Dark Sky – and Celestial Christmas!

Though International Dark-Sky Association was founded in 1988, it seems that now, in the last few years, the issue of preserving dark-sky is gaining more and more global attention. (Courtesy photo by Mikko Lagerstedt)

“If people looked at the stars each night, they’d live a lot differently. When you look into infinity, you realize that there are more important things than what people do all day.” – Bill Watterson

Today – at exactly 11:28 a.m. – is the miracle of Winter Solstice – Dec. 21, the longest night of the year, marking the official beginning of winter in the northern hemisphere. At this moment, the tilt of the Earth’s axis is least aligned with the sun, causing the shortest day of the year. Normally, about this time of year, I find myself driving to a hilltop in late afternoon to chase that last bit of winter light before darkness seeps in. But today, this week, this year, I am reversing that trend. Instead of chasing the light, I am embracing the night.

The catalyst for this change occurred over Thanksgiving weekend when I heard over the radio that the International Dark-Sky Association would have its annual meeting in Boston – for two reasons. First, because Boston is a “Bright Lights” city, one of the most light-polluted cities in the country, and, two, because some of IDA’s most active chapters are in New England. I knew nothing of IDA until that moment, much less that Boston was so “bright.”

Though IDA was founded in 1988, it seems that now, in the last few years, the issue of preserving dark-sky is gaining more and more global attention.

In January 2016, IDA announced the designation of the Cosmic Campground in western New Mexico as an International Dark Sky Sanctuary – the first such designation in the United States. International Dark Sky Sanctuaries are public and private lands possessing an exceptional quality of starry nights. The Cosmic Campground is a 3.5 acre site in the Gila National Forest, an exceptionally dark part of the country, featuring a basic infrastructure to support campers, offering a 360-degree, unobstructed view of the night sky.

In April 2017, IDA announced its first International Dark Sky Place – land that spans the border between the Waterton-Glacier International Peace Park, Alberta, Canada, and Glacier National Park in Montana. Last September, the Galloway Forest Dark Sky Park in Scotland hosted the first European Dark Skies Conference. Keith Muir, Forest Enterprise Scotland’s visitor services manager, said, “This is really good news for putting the south west of Scotland on the map as an international stargazing destination.” John Barentine of the IDA said, “It is especially fitting that the event will be held near Galloway Forest, where it can be said the movement scored its first major victory for dark skies preservation in Europe.”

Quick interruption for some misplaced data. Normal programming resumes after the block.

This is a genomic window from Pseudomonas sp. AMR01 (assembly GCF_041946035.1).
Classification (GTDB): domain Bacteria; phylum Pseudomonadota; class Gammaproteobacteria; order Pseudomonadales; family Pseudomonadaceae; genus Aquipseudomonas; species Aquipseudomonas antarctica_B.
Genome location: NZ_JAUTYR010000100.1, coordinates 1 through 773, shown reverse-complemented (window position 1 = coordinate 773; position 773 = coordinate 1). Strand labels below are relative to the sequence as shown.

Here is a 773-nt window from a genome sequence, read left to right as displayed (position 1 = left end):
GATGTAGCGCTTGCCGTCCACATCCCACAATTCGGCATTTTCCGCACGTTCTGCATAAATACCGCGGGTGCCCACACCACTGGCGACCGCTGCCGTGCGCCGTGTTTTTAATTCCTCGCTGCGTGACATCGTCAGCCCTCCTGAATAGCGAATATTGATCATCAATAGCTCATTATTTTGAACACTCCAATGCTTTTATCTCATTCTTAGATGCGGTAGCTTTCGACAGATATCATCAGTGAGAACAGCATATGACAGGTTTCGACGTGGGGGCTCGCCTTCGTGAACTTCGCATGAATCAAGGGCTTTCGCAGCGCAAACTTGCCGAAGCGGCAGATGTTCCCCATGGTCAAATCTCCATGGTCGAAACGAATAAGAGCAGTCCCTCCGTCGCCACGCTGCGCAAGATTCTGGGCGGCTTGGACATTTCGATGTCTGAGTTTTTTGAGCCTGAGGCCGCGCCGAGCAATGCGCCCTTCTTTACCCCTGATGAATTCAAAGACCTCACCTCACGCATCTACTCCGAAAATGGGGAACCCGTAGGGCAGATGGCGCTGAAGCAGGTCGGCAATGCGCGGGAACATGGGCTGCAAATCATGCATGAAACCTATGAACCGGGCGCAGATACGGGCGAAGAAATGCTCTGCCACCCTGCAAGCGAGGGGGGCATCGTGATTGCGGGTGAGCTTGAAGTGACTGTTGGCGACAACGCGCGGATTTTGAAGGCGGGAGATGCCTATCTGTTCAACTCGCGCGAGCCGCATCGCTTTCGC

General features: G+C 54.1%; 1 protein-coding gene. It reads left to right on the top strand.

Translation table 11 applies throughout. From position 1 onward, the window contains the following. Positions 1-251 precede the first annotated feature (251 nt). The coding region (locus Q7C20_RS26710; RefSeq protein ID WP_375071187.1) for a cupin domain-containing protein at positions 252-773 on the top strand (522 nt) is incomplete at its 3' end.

A bit closer to home – from New Mexico and Scotland – is “Bright Lights” Boston. A study published last year in the scientific journal Science Advances announced the Milky Way is not visible for many residents living along the eastern seaboard – in Boston, New York City, Philadelphia, Baltimore and Washington, D.C.

What are the kinds of things that got discussed at the Boston IDA meeting? An opening panel “Inspiring Change in Your Community” featured speakers from Duluth, Rapid City, New York City and IDA Beijing. Among topics presented were: Duluth’s dark sky week of activities; Rapid City’s “Lights Out” program; New York City’s challenge to convince decision makers to change the way they light communities; and how IDA Beijing has teamed up with the Chinese government to link night sky protection with their green biodiversity conservation efforts.

There was a showing of Skyglow, a film produced by timelapse astrophotographers and authors Harun Mehmedinovic and Gavin Heffernan. The film presents an overview that begins with a historical context of the night – its relevance to indigenous populations to the first electric streetlights – to glaring light pollution that impacts us every day, almost everywhere we go. The educational impact of such a project cannot be overstated as the film is often presented to audiences who have never seen a starry sky – so have no understanding of light pollution.